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  • Infant Autism Study

    I'm sure you've heard by now about the recent study done by researchers at the University of California regarding Autism and early intervention. Their study, called the ''Infant Start'' study, is showing that infants who are showing early signs of Autism had little to no developmental delays by the time they reached their 3rd birthday when ...
    Posted to A Pediatric Perspective (Weblog) on September 12, 2014
  • Working with Bilingual Families

    When providing services for a bilingual or multilingual child, the therapist should have native or near native language proficiency. In addition, the therapist should have knowledge and skills about second language acquisition, language development for the particular language, etc. ASHA's ''Knowledge and Skills Needed by Speech-Language ...
    Posted to Speaking of Autism: Across Contexts and Ages (Weblog) on September 10, 2014
  • Autism & AAC: Communication Derailed

    Most disorders or diseases that affect communication are not homogenous. There are so many levels of communication that can be achieved, and with each user you have to be able to evaluate his or her need so that you can help determine what success looks like. Recently, I have been in touch with some caregivers of past patients to see where they ...
    Posted to Speech Therapy: The ABCs of AAC (Weblog) on September 3, 2014
  • Earlier Years of ASD

    I thought it would be interesting to explore the history of autism. What is today known as Autistic Spectrum Disorder has evolved through time and drawn so much attention because of the rising prevalence, especially across the United States. Swiss psychiatrist Eugen Bleuler first used the term ''autism'' in 1908. He used it to describe a ...
    Posted to Speaking of Autism: Across Contexts and Ages (Weblog) on September 3, 2014
  • Working Collaboratively Toward the Right Diagnosis

    As early intervention clinicians, we are in the home once or several times per week working with each child. After some time, we get to know the children on our caseload so well, including their preferences for toys, their behaviors in response to specific tasks, what sets them off, etc. In time, you also start to differentiate typical behaviors ...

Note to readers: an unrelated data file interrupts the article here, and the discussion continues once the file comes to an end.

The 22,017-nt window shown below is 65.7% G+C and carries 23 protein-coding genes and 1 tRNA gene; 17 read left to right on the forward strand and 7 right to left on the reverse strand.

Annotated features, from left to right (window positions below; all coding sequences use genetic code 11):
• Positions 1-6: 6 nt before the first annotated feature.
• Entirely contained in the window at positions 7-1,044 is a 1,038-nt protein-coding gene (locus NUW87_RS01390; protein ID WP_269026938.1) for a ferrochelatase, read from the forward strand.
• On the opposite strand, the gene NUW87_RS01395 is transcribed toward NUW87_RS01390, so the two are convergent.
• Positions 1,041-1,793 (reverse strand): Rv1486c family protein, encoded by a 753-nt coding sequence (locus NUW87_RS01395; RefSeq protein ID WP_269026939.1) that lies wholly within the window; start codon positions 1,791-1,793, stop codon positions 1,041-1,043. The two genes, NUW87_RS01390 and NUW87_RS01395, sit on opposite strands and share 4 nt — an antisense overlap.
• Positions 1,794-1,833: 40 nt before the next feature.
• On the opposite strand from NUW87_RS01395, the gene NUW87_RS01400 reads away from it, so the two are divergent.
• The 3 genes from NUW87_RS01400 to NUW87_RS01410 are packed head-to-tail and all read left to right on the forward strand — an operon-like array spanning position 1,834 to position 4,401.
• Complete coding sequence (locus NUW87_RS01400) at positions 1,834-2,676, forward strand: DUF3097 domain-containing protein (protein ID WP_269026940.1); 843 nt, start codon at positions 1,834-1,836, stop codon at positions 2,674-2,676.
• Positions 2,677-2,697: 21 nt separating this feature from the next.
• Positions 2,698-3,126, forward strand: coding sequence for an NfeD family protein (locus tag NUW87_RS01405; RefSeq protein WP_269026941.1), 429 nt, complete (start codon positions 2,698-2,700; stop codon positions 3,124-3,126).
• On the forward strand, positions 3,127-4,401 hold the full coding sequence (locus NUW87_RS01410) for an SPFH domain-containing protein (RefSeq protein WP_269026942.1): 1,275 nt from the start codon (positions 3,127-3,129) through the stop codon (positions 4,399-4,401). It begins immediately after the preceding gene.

Posted to Speaking of Autism: Across Contexts and Ages (Weblog) on August 22, 2014
  • Learning Apps and Games for Toddlers

    During the months of January through May 2012 I wrote several posts about apps that were appropriate and recommended for young children, especially those with speech and language delays/disorders.  It's been over two years and since then I have discovered many new wonderful apps and I'm sure even more yet have been created. Today's post is ...
    Posted to Early Intervention Speech Therapy (Weblog) on August 8, 2014
  • Autism and Sensory Processing Disorders: Neural Connections

    In a previous blog, I explained the differences between the symptoms of autism and Sensory Processing Disorder (SPD). Recently, I came across an article that researched neural connections of children with autism and SPD. As cited by Bunim (2014), Pratik Mukherjee, a professor of Radiology, Biomedical Imaging and Bioengineering at the University of ...
  • The Gluten Free/Casein Free Diet and ASD

    Gluten Free/Casein Free (GFCF) Diet is an alternative treatment for children with Autism Spectrum Disorder (ASD). Alternative medicine is any practice that is put forward as having the healing effects of medicine. However, it is not based on evidence gathered using the scientific method. There has been little research conducted to support that the ...
  • Screening for Autistic Spectrum Disorder and your Pediatrician

    Often times when I meet a family that has a child with a diagnosis of Autism Spectrum Disorder (ASD), especially when the child is over 24 months and non-verbal, I wonder a few things: was the child ever screened? Why was the child not identified as high risk or red flagged for ASD by their pediatrician? Did the pediatrician screen the child but ...
  • Keeping Our Kids Safe Over the Summer: Children with ASD

    In my last two posts, I wrote about keeping kids safe on the Internet over the summer. Today, I want to address the importance of keeping kids with autism spectrum disorders (ASD) safe. The summer is a particularly dangerous time, because of the lack of routine, and increased access to water. Drowing is the No. 1 cause of death ...
    Posted to Speech in the Schools (Weblog) on July 9, 2014
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